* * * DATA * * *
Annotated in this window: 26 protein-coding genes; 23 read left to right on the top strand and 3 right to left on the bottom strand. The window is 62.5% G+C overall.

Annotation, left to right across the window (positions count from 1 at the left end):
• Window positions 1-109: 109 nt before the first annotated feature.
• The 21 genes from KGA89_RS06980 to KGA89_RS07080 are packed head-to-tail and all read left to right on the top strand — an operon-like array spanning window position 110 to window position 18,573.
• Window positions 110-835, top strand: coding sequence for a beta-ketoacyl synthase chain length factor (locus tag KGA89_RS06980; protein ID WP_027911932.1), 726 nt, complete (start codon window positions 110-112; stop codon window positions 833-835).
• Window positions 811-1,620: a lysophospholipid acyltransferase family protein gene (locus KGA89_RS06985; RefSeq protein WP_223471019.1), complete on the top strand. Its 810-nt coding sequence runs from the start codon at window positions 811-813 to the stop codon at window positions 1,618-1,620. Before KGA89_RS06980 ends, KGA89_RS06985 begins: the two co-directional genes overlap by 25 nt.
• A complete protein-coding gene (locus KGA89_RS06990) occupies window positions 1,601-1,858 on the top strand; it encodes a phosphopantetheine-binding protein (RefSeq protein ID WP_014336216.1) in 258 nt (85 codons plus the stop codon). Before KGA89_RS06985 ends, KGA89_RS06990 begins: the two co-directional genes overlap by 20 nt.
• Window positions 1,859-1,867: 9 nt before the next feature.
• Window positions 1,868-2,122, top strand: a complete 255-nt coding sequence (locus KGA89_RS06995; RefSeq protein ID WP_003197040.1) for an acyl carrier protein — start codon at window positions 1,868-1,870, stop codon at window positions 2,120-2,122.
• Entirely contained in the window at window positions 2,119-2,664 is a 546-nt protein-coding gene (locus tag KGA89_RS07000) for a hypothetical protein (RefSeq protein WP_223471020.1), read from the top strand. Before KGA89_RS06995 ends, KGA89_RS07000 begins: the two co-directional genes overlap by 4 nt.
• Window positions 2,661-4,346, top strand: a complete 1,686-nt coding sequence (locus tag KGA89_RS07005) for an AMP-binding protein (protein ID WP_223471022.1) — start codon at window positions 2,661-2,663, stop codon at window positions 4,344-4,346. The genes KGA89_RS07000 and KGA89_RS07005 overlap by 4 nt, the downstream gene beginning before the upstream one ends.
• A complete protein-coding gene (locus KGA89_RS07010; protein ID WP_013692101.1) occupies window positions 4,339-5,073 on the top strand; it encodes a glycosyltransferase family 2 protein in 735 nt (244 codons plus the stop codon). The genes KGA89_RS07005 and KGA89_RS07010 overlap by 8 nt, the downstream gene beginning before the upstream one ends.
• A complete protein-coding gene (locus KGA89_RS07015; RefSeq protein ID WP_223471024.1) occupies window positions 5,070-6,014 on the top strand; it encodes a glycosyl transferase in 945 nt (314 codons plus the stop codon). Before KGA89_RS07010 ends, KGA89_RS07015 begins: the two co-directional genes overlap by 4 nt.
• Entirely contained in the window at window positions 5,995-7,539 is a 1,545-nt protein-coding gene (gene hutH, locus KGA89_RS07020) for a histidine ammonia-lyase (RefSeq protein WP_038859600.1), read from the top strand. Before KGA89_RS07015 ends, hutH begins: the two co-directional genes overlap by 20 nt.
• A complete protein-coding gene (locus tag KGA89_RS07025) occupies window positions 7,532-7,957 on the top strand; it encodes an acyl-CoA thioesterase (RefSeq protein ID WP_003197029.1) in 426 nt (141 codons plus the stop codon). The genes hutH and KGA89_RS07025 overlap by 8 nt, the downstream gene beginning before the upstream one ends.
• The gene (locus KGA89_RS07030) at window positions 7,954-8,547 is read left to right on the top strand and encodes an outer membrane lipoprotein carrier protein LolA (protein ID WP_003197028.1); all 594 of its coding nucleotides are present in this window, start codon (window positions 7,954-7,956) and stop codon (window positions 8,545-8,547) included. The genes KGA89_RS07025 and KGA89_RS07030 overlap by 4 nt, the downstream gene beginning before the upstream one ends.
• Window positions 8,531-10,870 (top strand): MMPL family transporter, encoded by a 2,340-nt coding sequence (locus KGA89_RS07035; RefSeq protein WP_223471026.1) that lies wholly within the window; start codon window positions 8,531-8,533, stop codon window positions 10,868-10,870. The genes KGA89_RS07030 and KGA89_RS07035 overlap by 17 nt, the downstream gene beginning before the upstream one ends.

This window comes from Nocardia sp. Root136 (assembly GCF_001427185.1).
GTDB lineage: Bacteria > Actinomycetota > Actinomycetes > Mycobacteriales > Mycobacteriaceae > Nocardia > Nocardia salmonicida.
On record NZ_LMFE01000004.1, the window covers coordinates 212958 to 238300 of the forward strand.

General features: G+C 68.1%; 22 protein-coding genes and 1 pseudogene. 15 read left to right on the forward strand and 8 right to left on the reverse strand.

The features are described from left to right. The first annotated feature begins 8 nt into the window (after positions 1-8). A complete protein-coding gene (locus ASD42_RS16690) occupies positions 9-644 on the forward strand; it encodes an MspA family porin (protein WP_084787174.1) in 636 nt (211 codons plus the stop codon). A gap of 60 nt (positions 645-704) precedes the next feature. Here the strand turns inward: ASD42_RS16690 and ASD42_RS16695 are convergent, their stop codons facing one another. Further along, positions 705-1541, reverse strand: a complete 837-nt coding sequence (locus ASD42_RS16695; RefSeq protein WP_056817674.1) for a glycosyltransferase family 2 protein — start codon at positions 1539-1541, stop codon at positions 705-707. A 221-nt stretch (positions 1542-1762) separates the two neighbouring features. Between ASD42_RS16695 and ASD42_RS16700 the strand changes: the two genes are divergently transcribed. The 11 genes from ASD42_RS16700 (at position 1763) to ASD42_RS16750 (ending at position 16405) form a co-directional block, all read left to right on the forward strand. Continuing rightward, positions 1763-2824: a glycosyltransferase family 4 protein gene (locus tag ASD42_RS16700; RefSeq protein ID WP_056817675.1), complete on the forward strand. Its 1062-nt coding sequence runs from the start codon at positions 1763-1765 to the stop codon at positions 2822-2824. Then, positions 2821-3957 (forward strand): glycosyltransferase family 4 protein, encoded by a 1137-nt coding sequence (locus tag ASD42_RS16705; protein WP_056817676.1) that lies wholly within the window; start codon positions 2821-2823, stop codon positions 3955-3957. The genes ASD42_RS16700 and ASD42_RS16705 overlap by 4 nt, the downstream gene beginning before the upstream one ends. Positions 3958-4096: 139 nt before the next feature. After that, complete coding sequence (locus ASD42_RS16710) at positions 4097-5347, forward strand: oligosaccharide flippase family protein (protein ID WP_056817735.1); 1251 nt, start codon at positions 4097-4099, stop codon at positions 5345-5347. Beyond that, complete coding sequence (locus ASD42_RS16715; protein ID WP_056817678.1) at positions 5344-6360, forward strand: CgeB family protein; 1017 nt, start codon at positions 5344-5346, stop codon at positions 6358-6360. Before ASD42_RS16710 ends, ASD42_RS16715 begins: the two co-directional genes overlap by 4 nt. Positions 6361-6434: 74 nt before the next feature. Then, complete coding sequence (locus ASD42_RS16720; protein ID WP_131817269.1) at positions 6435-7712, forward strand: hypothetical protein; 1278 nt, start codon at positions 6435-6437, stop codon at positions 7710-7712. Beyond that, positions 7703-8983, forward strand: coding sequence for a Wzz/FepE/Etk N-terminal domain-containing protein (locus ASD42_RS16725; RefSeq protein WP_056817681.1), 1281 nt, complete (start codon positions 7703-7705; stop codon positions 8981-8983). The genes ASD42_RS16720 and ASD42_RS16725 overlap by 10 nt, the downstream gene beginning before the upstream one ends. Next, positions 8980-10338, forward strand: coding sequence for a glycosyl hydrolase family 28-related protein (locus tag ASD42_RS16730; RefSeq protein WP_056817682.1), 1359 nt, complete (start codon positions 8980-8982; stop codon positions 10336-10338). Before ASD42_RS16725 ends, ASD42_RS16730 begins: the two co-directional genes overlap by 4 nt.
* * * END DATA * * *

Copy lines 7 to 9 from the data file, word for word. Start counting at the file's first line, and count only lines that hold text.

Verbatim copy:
• A complete protein-coding gene (locus KGA89_RS06990) occupies window positions 1,601-1,858 on the top strand; it encodes a phosphopantetheine-binding protein (RefSeq protein ID WP_014336216.1) in 258 nt (85 codons plus the stop codon). Before KGA89_RS06985 ends, KGA89_RS06990 begins: the two co-directional genes overlap by 20 nt.
• Window positions 1,859-1,867: 9 nt before the next feature.
• Window positions 1,868-2,122, top strand: a complete 255-nt coding sequence (locus KGA89_RS06995; RefSeq protein ID WP_003197040.1) for an acyl carrier protein — start codon at window positions 1,868-1,870, stop codon at window positions 2,120-2,122.